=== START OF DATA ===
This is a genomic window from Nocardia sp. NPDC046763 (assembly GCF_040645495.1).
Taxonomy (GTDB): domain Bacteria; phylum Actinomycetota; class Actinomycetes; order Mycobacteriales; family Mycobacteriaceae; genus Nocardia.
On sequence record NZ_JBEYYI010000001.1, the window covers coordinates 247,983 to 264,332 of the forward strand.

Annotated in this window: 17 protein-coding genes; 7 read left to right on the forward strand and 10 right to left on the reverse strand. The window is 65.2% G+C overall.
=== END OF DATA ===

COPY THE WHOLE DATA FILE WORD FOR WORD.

This is a genomic window from Nocardia sp. NPDC046763 (assembly GCF_040645495.1).
Taxonomy (GTDB): domain Bacteria; phylum Actinomycetota; class Actinomycetes; order Mycobacteriales; family Mycobacteriaceae; genus Nocardia.
On sequence record NZ_JBEYYI010000001.1, the window covers coordinates 247,983 to 264,332 of the forward strand.

Annotated in this window: 17 protein-coding genes; 7 read left to right on the forward strand and 10 right to left on the reverse strand. The window is 65.2% G+C overall.